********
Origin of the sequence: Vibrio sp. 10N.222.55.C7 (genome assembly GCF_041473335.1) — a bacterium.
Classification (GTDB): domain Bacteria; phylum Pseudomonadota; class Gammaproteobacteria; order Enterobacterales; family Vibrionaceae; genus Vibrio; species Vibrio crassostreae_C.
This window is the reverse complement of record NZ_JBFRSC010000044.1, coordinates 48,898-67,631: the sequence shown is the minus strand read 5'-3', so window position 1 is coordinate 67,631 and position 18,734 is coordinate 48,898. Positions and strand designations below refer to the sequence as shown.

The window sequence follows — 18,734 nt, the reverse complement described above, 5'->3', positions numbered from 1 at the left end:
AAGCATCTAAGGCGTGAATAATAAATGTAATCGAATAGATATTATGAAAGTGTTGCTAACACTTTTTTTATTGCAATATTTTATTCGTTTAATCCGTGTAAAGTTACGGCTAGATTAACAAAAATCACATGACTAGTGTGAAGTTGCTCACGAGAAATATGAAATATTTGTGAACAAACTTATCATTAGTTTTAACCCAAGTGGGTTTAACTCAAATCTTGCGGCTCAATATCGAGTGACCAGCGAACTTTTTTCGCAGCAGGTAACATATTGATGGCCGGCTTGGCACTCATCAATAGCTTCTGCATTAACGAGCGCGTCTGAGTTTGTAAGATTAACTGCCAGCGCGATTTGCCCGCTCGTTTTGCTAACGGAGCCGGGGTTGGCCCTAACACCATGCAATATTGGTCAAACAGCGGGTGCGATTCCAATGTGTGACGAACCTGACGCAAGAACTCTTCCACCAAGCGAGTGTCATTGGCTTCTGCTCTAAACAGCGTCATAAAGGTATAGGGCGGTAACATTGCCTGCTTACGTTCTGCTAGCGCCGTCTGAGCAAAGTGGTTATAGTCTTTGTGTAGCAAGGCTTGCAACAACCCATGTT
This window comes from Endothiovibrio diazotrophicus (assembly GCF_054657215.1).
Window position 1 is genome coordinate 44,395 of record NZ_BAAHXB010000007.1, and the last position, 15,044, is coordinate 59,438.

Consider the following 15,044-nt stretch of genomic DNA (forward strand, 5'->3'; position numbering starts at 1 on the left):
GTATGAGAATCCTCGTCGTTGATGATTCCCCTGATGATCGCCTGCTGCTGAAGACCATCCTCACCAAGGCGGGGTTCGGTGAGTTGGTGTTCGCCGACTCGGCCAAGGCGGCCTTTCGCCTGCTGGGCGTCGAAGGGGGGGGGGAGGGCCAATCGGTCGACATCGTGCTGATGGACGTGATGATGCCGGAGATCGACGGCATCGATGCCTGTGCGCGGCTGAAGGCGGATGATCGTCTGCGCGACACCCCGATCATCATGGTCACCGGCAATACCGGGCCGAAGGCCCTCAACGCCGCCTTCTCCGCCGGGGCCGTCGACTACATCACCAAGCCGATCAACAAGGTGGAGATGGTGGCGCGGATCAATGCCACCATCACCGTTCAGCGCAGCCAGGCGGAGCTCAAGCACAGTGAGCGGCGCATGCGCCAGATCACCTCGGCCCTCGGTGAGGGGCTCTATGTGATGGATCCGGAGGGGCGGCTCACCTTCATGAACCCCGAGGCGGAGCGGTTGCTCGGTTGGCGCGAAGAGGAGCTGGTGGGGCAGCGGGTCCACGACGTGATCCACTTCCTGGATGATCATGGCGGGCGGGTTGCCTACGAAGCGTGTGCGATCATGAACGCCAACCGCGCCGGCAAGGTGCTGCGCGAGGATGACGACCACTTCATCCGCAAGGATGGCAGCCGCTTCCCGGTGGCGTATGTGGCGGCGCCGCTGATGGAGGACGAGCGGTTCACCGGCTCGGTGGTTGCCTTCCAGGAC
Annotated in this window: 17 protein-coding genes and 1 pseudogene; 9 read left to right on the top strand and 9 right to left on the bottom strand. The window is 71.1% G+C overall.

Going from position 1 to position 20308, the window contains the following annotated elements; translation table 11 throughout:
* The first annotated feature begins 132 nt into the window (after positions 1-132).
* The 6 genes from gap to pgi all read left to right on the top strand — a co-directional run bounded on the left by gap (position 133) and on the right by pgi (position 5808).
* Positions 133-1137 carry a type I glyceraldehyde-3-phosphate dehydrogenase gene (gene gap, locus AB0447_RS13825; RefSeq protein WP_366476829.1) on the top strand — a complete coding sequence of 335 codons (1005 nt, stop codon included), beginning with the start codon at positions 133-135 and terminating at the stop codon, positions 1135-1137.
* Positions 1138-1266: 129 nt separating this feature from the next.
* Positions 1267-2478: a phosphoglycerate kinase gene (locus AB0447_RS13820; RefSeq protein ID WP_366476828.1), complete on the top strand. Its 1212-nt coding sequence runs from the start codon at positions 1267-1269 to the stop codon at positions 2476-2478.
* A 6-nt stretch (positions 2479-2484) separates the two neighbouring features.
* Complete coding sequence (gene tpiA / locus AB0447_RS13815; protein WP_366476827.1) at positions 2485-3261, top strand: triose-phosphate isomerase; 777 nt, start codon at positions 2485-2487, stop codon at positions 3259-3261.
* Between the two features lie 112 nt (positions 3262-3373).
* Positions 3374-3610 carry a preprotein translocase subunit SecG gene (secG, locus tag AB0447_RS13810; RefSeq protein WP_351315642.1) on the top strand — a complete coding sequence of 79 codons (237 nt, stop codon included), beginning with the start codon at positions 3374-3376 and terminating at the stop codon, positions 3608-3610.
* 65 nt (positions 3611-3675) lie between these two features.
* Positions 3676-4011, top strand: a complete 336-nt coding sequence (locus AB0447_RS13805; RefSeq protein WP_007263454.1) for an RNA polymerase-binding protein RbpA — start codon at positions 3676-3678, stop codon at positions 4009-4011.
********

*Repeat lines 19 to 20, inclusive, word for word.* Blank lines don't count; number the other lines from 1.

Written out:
* Between the two features lie 112 nt (positions 3262-3373).
* Positions 3374-3610 carry a preprotein translocase subunit SecG gene (secG, locus tag AB0447_RS13810; RefSeq protein WP_351315642.1) on the top strand — a complete coding sequence of 79 codons (237 nt, stop codon included), beginning with the start codon at positions 3374-3376 and terminating at the stop codon, positions 3608-3610.